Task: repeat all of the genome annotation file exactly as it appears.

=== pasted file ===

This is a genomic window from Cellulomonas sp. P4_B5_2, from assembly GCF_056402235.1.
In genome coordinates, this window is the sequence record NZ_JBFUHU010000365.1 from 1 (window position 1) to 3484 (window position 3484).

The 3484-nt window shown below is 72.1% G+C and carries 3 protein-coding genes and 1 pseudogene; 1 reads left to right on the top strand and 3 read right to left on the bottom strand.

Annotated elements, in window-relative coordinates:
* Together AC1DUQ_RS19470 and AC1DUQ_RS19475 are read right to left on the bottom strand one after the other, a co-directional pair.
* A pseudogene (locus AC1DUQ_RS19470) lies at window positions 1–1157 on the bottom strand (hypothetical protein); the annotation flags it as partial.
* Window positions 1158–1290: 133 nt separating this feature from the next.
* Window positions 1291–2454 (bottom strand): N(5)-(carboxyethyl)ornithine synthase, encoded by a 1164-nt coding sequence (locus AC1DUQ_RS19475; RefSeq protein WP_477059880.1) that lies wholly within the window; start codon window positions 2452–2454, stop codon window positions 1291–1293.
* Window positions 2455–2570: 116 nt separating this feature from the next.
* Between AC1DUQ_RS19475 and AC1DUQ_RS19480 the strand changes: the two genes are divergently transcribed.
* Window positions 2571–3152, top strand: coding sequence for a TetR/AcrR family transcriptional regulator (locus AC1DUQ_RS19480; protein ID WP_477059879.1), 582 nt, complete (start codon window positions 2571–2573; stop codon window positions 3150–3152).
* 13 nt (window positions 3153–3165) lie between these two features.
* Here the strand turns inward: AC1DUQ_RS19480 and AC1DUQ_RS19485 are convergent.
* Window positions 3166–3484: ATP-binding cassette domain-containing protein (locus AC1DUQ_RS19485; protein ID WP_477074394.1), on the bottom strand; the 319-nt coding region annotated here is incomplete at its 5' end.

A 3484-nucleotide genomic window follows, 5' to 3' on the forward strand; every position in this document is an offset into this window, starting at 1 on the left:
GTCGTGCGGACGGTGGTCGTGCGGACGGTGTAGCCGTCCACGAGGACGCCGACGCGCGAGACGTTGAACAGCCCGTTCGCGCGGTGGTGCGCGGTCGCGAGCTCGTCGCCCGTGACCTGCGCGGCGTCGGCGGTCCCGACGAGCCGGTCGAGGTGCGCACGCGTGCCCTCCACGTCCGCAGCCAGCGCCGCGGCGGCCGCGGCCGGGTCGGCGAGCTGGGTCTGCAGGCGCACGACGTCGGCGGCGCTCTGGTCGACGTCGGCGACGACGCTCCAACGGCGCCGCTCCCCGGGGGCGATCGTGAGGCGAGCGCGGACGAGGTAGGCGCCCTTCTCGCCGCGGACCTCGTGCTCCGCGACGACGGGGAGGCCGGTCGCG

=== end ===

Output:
This is a genomic window from Cellulomonas sp. P4_B5_2, from assembly GCF_056402235.1.
In genome coordinates, this window is the sequence record NZ_JBFUHU010000365.1 from 1 (window position 1) to 3484 (window position 3484).

The 3484-nt window shown below is 72.1% G+C and carries 3 protein-coding genes and 1 pseudogene; 1 reads left to right on the top strand and 3 read right to left on the bottom strand.

Annotated elements, in window-relative coordinates:
* Together AC1DUQ_RS19470 and AC1DUQ_RS19475 are read right to left on the bottom strand one after the other, a co-directional pair.
* A pseudogene (locus AC1DUQ_RS19470) lies at window positions 1–1157 on the bottom strand (hypothetical protein); the annotation flags it as partial.
* Window positions 1158–1290: 133 nt separating this feature from the next.
* Window positions 1291–2454 (bottom strand): N(5)-(carboxyethyl)ornithine synthase, encoded by a 1164-nt coding sequence (locus AC1DUQ_RS19475; RefSeq protein WP_477059880.1) that lies wholly within the window; start codon window positions 2452–2454, stop codon window positions 1291–1293.
* Window positions 2455–2570: 116 nt separating this feature from the next.
* Between AC1DUQ_RS19475 and AC1DUQ_RS19480 the strand changes: the two genes are divergently transcribed.
* Window positions 2571–3152, top strand: coding sequence for a TetR/AcrR family transcriptional regulator (locus AC1DUQ_RS19480; protein ID WP_477059879.1), 582 nt, complete (start codon window positions 2571–2573; stop codon window positions 3150–3152).
* 13 nt (window positions 3153–3165) lie between these two features.
* Here the strand turns inward: AC1DUQ_RS19480 and AC1DUQ_RS19485 are convergent.
* Window positions 3166–3484: ATP-binding cassette domain-containing protein (locus AC1DUQ_RS19485; protein ID WP_477074394.1), on the bottom strand; the 319-nt coding region annotated here is incomplete at its 5' end.

A 3484-nucleotide genomic window follows, 5' to 3' on the forward strand; every position in this document is an offset into this window, starting at 1 on the left:
GTCGTGCGGACGGTGGTCGTGCGGACGGTGTAGCCGTCCACGAGGACGCCGACGCGCGAGACGTTGAACAGCCCGTTCGCGCGGTGGTGCGCGGTCGCGAGCTCGTCGCCCGTGACCTGCGCGGCGTCGGCGGTCCCGACGAGCCGGTCGAGGTGCGCACGCGTGCCCTCCACGTCCGCAGCCAGCGCCGCGGCGGCCGCGGCCGGGTCGGCGAGCTGGGTCTGCAGGCGCACGACGTCGGCGGCGCTCTGGTCGACGTCGGCGACGACGCTCCAACGGCGCCGCTCCCCGGGGGCGATCGTGAGGCGAGCGCGGACGAGGTAGGCGCCCTTCTCGCCGCGGACCTCGTGCTCCGCGACGACGGGGAGGCCGGTCGCG